In Somalia’s War with Al-Shabab, Media Access an Issue
As Somalia gears up for the second phase of its war with al-Shabab militants, there is a tussle between the independent media and the government over how much access journalists should have to the front lines, liberated areas and combat operations.
In a statement on March 25, Somalia’s Ministry of Information said that 3,000 al-Shabab militants were killed and 3,700 more injured in the first phase of military operations between August 2022 and January 2023. The government also said 70 towns and villages had been liberated from al-Shabab.
Meanwhile, the militant group claimed that the first phase of military operations by the Somali government and local fighters had failed. There have never been independent sources confirming the claims of either side.
Mohamed Abdiwahab, director of Mogadishu-based Radio Risaala, said during the first phase of the war, journalists did not get access to the front lines and mostly depended on what government officials and al-Shabab militants claimed.
“We’ve got to get out there” with the troops and report from the front lines and liberated areas, so that Somali citizens will get the impartial news from independent journalists rather than waiting on counterclaims and press conferences of the opposing sides,” Abdiwahab said.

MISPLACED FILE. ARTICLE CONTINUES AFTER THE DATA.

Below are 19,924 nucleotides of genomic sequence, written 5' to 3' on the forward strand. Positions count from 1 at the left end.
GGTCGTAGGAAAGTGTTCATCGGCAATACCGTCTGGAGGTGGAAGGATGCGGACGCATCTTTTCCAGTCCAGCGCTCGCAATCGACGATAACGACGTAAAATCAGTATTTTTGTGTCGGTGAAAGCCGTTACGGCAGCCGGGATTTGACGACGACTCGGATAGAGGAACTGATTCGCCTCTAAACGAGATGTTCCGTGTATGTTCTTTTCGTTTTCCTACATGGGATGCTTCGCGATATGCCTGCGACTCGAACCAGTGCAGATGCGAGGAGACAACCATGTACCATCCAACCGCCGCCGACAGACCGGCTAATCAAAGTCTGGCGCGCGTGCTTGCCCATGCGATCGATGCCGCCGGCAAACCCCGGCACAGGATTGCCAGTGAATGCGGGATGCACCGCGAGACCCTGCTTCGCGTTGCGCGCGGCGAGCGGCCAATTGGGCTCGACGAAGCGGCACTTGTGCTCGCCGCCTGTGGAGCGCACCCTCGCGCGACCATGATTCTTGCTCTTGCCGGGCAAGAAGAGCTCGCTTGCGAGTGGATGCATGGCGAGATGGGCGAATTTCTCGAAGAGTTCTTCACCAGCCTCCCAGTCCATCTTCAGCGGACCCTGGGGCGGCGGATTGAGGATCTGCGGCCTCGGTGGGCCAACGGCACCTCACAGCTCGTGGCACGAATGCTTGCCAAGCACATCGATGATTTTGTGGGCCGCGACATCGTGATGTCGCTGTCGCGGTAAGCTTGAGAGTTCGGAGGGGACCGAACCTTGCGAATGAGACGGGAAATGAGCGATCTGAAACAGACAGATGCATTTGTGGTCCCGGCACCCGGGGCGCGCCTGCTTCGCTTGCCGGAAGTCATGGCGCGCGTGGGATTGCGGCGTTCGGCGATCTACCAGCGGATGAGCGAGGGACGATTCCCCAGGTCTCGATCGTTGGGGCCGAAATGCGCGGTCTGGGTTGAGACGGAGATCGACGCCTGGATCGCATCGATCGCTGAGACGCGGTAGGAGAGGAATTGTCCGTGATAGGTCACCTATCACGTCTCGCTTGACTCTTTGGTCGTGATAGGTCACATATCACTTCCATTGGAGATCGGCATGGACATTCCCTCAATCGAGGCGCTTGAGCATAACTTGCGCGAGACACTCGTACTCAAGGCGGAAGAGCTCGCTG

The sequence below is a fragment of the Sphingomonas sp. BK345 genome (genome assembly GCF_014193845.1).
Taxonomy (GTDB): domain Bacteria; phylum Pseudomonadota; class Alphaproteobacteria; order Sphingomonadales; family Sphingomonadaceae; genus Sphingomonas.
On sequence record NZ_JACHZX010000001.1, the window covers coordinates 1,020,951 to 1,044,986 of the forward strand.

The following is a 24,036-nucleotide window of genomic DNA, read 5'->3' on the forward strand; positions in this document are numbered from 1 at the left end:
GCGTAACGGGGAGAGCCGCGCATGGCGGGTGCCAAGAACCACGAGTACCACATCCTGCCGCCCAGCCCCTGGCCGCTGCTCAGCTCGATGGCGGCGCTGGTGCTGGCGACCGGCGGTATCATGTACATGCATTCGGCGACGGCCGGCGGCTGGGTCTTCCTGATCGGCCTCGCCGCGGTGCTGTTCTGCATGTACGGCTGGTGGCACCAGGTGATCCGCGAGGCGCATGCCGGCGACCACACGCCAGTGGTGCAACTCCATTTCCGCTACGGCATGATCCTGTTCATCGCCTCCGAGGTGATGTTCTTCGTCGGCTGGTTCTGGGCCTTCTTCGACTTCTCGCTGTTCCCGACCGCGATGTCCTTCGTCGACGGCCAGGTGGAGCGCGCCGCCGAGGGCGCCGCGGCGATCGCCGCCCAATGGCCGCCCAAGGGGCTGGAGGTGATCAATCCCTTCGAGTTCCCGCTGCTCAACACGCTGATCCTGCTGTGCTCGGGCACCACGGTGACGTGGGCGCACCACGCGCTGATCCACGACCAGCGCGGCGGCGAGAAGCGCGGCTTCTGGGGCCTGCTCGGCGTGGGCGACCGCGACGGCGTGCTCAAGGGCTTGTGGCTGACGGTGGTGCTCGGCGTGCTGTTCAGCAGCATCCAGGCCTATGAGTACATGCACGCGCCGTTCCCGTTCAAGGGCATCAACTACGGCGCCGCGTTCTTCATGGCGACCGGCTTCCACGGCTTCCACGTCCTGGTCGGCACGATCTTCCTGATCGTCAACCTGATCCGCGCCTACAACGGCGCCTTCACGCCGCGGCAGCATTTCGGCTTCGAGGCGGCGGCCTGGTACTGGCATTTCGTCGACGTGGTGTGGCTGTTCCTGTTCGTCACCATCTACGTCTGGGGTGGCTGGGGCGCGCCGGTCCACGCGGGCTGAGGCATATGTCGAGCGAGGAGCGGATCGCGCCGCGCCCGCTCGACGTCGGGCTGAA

Somali journalists often face a variety of obstacles, from forced self-censorship and constant threats, to limits on reporting military operations.
According to the New York-based Committee to Protect Journalists, Somalia sits atop its 2022 Global Impunity Index for the eighth straight year. The index “spotlights countries where members of the press are murdered in retaliation for their reporting and the perpetrators go free.”
CPJ recorded 19 journalists who have been killed in retaliation for their work since 2012, with no convictions of their killers.
Last October, Somali security forces arrested journalist Abdalle Ahmed Mumin, secretary general of the Somali Journalists Syndicate, after the government announced a crackdown on media outlets that publish what it deems propaganda for the Islamist militant group al-Shabab.
In February, after spending about five months in jail, a court in Mogadishu sentenced Mumin to two months in prison. But in a surprise move, he was released shortly after the ruling.
“We want freedom reporting; the government wants to control information,” a Mogadishu-based journalist said on the condition of anonymity, fearing reprisal. “Denial of access to information and free reporting constitutes the most sweeping form of censorship we could face.”
Under tightly controlled conditions, the Somali military allows limited members of government media outlets to be embedded with government troops on the front lines. But most were confined to the bases and liberated areas, one government military radio reporter told VOA on condition of anonymity for fear of reprisal.
Many years ago, al-Shabab banned journalists from reporting news that undermined its misinterpretations of Islam and forbade independent media in areas under its control.